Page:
Publication Date: 31st January 2019
When I saw this book on Twitter the cover intrigued me and being such a staunch historical fiction fan these days I thought that this contemporary story might be a nice little break from all the Victorian cobbled streets of London. And I can report that indeed it was!
I’m not big on disaster fiction (is that a thing?……I just made it one if not), or disaster movies come to that. ‘End of the world’ stuff wouldn’t usually be my first port of call bookwise (or ANYTHING wise really!) but as I knew that The Last centres around one hotel and a select group of people I felt like it could be a fascinating read.
So what the blazes is it all about?….
Well, a nuclear attack has just been launched on Washington, hundreds of thousands of people are dead and more nuclear bombs are dropping all over the world. Historian Jon is staying in a Swiss hotel having attended a convention when the news breaks.
As you can imagine, there is widespread panic and many of the large hotels residents make a run for it and try to get to the airport. Jon decides to stick it out at the hotel whilst worrying about the safety of his wife and two children back home in the US. Not actually knowing whether they are alive or dead.
Around 20 people remain at the hotel, made up of a handful of hotel staff and residents of the hotel at the time of the bombing, including 2 children.
When a child’s body is discovered in one of the water tanks, and the evidence points to her having been murdered PRIOR to the bombs, Jon makes it his mission to find out who she was, what happened to her and whether the perpetrator is still in fact at the hotel…..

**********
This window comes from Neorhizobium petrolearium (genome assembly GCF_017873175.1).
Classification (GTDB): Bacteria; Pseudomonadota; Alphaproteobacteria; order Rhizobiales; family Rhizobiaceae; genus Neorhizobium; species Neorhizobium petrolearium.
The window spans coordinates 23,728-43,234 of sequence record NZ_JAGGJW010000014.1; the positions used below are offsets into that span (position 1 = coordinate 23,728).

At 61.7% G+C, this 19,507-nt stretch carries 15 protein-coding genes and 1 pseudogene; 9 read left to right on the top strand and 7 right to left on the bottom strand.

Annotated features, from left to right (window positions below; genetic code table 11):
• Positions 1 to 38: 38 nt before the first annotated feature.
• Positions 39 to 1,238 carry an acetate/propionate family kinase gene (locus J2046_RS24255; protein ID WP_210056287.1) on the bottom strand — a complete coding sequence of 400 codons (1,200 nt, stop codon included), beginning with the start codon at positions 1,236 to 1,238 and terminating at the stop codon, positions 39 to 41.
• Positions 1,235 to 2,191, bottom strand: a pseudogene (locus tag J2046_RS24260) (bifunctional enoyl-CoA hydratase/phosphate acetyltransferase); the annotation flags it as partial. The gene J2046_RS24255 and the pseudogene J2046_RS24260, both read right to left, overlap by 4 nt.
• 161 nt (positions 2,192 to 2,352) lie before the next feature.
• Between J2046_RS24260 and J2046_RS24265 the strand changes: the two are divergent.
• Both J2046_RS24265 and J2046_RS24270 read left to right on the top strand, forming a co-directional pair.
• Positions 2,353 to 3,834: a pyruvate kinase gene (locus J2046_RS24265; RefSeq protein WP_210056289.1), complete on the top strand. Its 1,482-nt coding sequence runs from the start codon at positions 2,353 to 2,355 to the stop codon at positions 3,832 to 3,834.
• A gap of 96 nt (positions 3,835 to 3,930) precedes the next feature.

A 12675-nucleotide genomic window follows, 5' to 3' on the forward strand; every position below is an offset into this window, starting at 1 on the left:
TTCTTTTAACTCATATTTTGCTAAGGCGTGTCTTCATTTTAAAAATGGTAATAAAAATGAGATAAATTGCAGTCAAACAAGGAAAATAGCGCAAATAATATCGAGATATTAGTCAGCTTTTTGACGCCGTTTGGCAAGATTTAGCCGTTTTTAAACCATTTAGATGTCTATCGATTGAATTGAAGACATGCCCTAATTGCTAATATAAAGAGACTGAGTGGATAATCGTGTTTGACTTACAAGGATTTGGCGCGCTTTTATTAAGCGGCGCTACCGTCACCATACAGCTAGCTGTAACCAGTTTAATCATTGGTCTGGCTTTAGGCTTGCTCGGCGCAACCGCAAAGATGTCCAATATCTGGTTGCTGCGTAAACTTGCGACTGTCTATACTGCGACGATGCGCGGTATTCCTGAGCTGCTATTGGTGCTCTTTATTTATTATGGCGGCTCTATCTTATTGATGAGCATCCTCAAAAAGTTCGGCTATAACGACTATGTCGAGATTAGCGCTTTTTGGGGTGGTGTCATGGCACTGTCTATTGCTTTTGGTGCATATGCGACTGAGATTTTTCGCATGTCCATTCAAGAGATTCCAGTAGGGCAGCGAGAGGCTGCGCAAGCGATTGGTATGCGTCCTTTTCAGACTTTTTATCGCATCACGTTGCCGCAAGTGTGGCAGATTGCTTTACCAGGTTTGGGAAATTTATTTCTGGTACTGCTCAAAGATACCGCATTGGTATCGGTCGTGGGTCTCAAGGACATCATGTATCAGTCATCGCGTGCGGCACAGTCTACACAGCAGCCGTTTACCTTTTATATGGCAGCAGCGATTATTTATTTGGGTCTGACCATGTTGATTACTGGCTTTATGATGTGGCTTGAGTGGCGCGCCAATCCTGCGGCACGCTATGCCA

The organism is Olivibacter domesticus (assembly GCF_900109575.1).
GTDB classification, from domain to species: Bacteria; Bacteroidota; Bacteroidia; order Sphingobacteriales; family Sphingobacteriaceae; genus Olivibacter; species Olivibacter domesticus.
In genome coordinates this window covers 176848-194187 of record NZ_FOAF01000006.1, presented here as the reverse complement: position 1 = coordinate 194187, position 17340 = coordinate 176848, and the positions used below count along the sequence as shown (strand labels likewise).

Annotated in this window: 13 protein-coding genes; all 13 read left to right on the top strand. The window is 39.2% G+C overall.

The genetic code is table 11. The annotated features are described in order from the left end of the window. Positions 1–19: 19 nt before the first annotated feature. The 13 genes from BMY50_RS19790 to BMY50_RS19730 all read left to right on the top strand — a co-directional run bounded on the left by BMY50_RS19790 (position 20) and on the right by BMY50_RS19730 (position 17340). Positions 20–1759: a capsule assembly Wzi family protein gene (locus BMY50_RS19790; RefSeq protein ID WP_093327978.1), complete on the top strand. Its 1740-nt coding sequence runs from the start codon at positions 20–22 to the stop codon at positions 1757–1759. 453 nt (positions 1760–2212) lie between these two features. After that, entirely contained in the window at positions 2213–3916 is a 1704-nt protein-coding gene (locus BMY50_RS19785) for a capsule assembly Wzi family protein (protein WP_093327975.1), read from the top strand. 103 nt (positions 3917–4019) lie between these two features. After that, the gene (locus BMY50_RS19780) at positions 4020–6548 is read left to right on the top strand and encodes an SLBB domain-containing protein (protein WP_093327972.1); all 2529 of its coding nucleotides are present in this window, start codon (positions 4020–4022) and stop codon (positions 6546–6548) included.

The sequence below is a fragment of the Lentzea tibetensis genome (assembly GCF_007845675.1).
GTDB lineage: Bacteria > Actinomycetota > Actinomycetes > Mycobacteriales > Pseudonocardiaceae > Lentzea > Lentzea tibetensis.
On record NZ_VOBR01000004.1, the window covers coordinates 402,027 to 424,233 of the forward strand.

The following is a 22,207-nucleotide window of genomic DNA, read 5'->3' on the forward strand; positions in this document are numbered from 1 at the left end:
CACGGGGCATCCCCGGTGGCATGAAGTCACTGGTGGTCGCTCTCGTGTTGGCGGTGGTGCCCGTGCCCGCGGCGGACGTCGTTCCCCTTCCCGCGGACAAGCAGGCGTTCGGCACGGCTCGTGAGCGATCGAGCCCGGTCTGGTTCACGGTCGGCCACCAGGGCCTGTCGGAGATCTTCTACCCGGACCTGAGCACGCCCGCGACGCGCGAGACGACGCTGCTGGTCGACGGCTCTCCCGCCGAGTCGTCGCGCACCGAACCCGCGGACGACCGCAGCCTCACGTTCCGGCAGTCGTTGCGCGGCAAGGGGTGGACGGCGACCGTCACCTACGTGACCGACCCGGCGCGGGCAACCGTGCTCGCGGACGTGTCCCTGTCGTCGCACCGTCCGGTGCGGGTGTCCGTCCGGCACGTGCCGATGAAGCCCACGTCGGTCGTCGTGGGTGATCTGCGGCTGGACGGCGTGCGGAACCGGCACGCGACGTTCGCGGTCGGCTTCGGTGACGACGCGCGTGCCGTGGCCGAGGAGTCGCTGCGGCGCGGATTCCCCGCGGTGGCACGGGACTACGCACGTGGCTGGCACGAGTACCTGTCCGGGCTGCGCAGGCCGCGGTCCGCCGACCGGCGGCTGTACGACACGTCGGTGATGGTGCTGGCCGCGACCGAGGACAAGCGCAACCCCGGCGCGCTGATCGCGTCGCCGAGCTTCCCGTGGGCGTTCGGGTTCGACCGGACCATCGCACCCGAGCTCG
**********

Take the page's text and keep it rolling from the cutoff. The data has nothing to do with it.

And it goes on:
What I loved about this book was the sheer number of threads and layers of stories running throughout. The claustrophobic paranoia and suspicion between the survivors as they navigate their new life and try to ascertain who they can or cannot trust. The mystery of the murdered girl and what had happened to her. The unknown of the outside world both locally and globally. The various different backstories of the residents, why they were at the hotel to begin with. All under the very starkly scary possibility that this could happen one day!
It was fascinating (and chilling!) to consider how you would react yourself under these circumstances. Of course you have to suspend disbelief whilst you’re reading as nobody has any idea how things would pan out if nuclear war were to be declared. But it was compelling to read about the various different problems and hardships the residents came up against, the rapidly diminishing food supplies, the lack of sunlight due to nuclear clouds, the destruction of wildlife and no way of communicating with the outside world.
This is a claustrophobic, intense book which makes you question everyone and leaves you thinking ‘What if?’……..
Despite the chillingly scary subject matter I found this a refreshing read and I’m so pleased I stepped outside of my comfort zone to read it.
Thank you as always to the publisher for the proof copy.
See you soon.
Amanda – Bookish Chat xx